March 2019 Gazette Series
A mother has thanked the Thornbury community for contributing to the success of her deaf son.
Sue Pietersen’s son Hughan was nine months old when it became apparent he could not hear her. He was fitted with powerful hearing aids, but didn’t respond to sounds. "It took five agonising months for him to be diagnosed profoundly deaf," recalled Sue. Living in Botswana in 1989 Sue had no home computer, no mobile phone, or any form of easy access to information about deafness. There were also no Paediatrician’s, no Ear Nose and Throat (ENT) specialists, no Audiologists and no deaf community.They had to travel five hours to Johannesburg for this support.
"We were faced with many decisions, choices and challenges," said Sue. "One of which was finding out that signing was not a universal language, but varied from place to place."
Thinking South Africa might be behind in its approach to deafness, the family came to England that December and a chance encounter on a train led to them learning about the pioneering cochlear implant. Returning home, they found out about the Carel du Toit Centre in Cape Town and chose to follow the program. They had just implanted their first child with the Australian cochlear implant device and Hughan was just the 34th person to receive it.
Hughan came to Thornbury in 1998. He attended Crossways Junior School, Kumon classes, Filton High, Filton College and City of Bristol College before becoming a Mobile Caravan Engineer. He also worked at The Anchor, Wyevale Garden Centre and did work experience at the Ford Garage.
Years later Sue made an incredible discovery. "I came across our train tickets from 1989 and a little pink piece of paper with an Australian address and a ladies name ‘Dr Elaine Saunders'" she said.This was the person who had told them about the cochlear implant. "I Googled her name and couldn’t believe all her achievements and awards she had received for the work she had done with helping the deaf. "It was truly wonderful being able to say ‘thank you’ and how the implant had impacted Hughan’s life," said Sue.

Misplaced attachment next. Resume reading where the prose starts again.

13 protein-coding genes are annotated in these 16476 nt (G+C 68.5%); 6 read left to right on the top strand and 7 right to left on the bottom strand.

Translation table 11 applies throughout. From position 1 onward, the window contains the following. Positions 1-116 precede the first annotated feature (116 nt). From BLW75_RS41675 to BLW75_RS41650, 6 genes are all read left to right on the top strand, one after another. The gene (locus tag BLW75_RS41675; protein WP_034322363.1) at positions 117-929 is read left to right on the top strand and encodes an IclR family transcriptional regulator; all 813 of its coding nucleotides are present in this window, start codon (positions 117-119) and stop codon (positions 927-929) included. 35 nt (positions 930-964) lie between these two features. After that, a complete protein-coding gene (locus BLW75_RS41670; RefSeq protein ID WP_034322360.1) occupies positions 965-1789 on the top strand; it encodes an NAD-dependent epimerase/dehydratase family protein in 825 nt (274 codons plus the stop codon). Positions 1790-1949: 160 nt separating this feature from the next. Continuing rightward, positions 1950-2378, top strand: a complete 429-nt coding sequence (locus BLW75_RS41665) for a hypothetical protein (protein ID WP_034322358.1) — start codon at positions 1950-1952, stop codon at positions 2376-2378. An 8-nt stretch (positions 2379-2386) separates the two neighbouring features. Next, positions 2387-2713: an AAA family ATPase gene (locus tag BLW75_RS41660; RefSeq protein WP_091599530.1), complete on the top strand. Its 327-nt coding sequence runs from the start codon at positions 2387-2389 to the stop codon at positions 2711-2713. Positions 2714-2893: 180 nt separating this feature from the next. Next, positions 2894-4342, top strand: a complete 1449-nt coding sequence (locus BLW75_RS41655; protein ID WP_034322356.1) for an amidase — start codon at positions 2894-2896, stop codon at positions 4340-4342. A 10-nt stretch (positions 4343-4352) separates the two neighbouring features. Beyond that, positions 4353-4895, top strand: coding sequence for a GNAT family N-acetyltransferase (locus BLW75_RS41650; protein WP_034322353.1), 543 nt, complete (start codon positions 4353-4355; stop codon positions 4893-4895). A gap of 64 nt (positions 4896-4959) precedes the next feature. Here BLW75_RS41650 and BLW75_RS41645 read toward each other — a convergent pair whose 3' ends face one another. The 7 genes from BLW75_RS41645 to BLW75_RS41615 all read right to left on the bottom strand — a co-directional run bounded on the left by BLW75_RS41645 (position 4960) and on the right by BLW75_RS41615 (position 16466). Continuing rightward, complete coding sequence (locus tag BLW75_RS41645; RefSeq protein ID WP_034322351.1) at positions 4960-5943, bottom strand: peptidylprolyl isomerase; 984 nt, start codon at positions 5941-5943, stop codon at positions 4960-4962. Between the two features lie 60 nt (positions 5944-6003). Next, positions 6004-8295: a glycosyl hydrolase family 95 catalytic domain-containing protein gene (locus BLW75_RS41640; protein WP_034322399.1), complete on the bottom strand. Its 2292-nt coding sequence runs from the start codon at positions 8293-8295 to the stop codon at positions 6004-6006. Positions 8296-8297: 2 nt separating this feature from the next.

Following Hughan's success Sue set up Speech for Deaf Children, a Facebook page now with 48,000 followers, to help other parents with deaf children. Emma, who lived in New Zealand, and is also profoundly deaf using cochlear implants, was one of the first people to write a comment on the page. She soon became friends with Hughan, regularly speaking despite the difference in time zone. Emma then flew over to meet him in 2015 before Hughan got a visitor’s visa, enabling him to work in New Zealand.
They got engaged in August 2017 and married in January. Dr Elaine Saunders was given an invitation. "It was a real honour and privilege that Elaine came from Melbourne to be with us at the wedding, meeting up again nearly 30 years later. How life would have been so different without the encounter of meeting Dr Elaine Saunders," said Sue. After their wedding in New Zealand, Hughan and Emma returned to England for their ‘Wedding Blessing’ at St Paul’s Church Thornbury and their honeymoon. "Huge thanks to so many people in Thornbury, it’s been life changing for him.
"We would like to say a huge thanks to all the teachers, friends and everyone who have contributed to Hughan’s success. He could never have achieved what he has without your support.
Hughan's story features in Dr. Saunder's autobiography, Sound of Silence. She wrote ‘you never know when your one brick in the wall is an important brick’.